Dear Evan Hansen,” the Universal Pictures adaptation of the smash Broadway musical, didn’t strike a chord with moviegoers.

Marred by negative reviews and COVID-19 concerns, the film fell short of expectations and collected a muted $7.5 million from 3,365 North American theaters in its debut. Industry experts predicted the movie musical would make at least $10 million between Friday and Sunday.

Even though the film seems unlikely to turn a profit in theaters, the losses won’t be catastrophic. “Dear Evan Hansen” cost $28 million to produce, a modest budget for a musical. That puts Universal in a much better position compared to its last movie musical, “Cats,” which opened to $6.5 million in late 2019 and ultimately lost the studio nearly all of its $100 million budget.

The critical response to “Dear Evan Hansen” has been vastly different than the glowing reactions that greeted the 2016 stage version, which netted six Tony Awards and cemented Ben Platt as a star. It underscores the struggle to bring even commercially popular musicals to the big screen. Earlier in the summer, the well-reviewed Warner Bros. adaptation of Lin-Manuel Miranda’s hit show “In the Heights” struggled to draw crowds while debuting simultaneously on HBO Max. The splashy song-and-dance spectacle cost $55 million, almost double the amount that Universal spent on “Dear Evan Hansen,” and opened to $11.5 million. It ended its box office run with $29 million in the U.S. and Canada and $43 million globally, losing millions for the studio.

Platt reprised his role as Evan Hansen, an anxious high school student who finds himself tangled in a lie that spirals out of control. Many criticized the casting choice because Platt is 27 years old and doesn’t look like a teenager. Audiences, at least the few who bought a ticket on opening weekend, appeared to be less distracted by a high schooler with 5 o’clock shadow. Moviegoers awarded the film an “A-” CinemaScore, which is exponentially better than its 33% on Rotten Tomatoes. Around 62% of patrons were female, while 53% were, like Platt, over the age of 25.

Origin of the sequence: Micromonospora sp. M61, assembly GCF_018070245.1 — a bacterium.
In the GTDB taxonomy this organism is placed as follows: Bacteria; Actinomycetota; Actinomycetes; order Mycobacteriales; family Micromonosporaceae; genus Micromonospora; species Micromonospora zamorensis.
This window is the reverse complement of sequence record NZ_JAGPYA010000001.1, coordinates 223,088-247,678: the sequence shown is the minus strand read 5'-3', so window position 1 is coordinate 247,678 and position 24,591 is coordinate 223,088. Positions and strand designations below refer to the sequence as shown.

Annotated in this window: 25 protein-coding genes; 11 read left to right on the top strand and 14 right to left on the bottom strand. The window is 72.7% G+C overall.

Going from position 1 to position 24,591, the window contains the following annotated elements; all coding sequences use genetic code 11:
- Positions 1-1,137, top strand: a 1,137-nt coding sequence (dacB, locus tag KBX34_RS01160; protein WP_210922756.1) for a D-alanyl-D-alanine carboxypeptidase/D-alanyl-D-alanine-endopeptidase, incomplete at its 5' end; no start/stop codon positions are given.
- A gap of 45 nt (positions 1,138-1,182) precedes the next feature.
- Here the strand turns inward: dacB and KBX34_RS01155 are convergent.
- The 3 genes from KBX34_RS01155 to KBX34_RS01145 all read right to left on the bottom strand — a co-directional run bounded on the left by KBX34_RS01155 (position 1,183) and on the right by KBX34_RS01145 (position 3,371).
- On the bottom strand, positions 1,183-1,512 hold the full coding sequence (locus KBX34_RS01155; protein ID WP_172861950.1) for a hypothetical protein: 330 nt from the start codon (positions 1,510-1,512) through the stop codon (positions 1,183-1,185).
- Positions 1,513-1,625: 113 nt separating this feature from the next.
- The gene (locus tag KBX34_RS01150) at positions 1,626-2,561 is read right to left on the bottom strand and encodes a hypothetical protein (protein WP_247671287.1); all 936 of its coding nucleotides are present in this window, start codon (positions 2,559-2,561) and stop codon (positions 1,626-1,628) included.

“Dear Evan Hansen” is playing only in theaters, which could help ticket sales. Since Universal last year hammered out a rare agreement with movie theater chains to put its films online sooner than usual, the coming-of-age story will land on premium video-on-demand platforms on Oct. 14.

“We have very good audience reactions, especially with younger females,” says Jim Orr, Universal’s president of domestic distribution. “We hope it points to a good run from here.”

Given the underwhelming turnout for “Dear Evan Hansen,” reigning box office champion “Shang-Chi and the Legend of the Ten Rings” had no trouble staying atop domestic charts, even in its fourth weekend of release. The Disney and Marvel superhero adventure added a solid $13.3 million in ticket sales, bringing its domestic tally to $196.5 million, a pandemic record.

After this weekend’s haul, “Shang-Chi” surpassed its fellow Marvel Cinematic Universe installment “Black Widow” ($183 million) as the highest-grossing movie of the year. Unlike “Shang-Chi,” Scarlett Johansson’s “Black Widow” wasn’t available exclusively in theaters. The film premiered simultaneously on Disney Plus (for a premium $30 fee), where it has generated at least $125 million. Weeks ago, Johansson sued Disney and alleged the movie’s hybrid release depressed box office ticket sales and cut into her compensation.

At the international box office, “Shang-Chi” has brought in $166.9 million and the studio hopes to secure a release date in China to boost revenues even higher. Globally, the film has made $363 million.

In third place, Disney’s sci-fi comedy “Free Guy” nabbed $4.1 million from 3,175 venues. After nearly two months in theaters, the Ryan Reynolds-led film has made $114 million at the domestic box office and $317.4 million globally. That’s an especially promising result because it’s an original property and not part of an existing film franchise. The studio has already hinted at plans for a sequel.

Universal’s slasher film “Candyman” landed at the No. 4 spot with $2.5 million from 2,556 locations in North America. So far, the movie has amassed $56.8 million in the U.S. and Canada and $73 million worldwide.

Clint Eastwood’s Western “Cry Macho” rounded out the top five. The Warner Bros. film, which premiered simultaneously on HBO Max, declined 52% from its opening and brought in $2.1 million from 4,022 venues. It has grossed an anemic $8.3 million since debuting last weekend.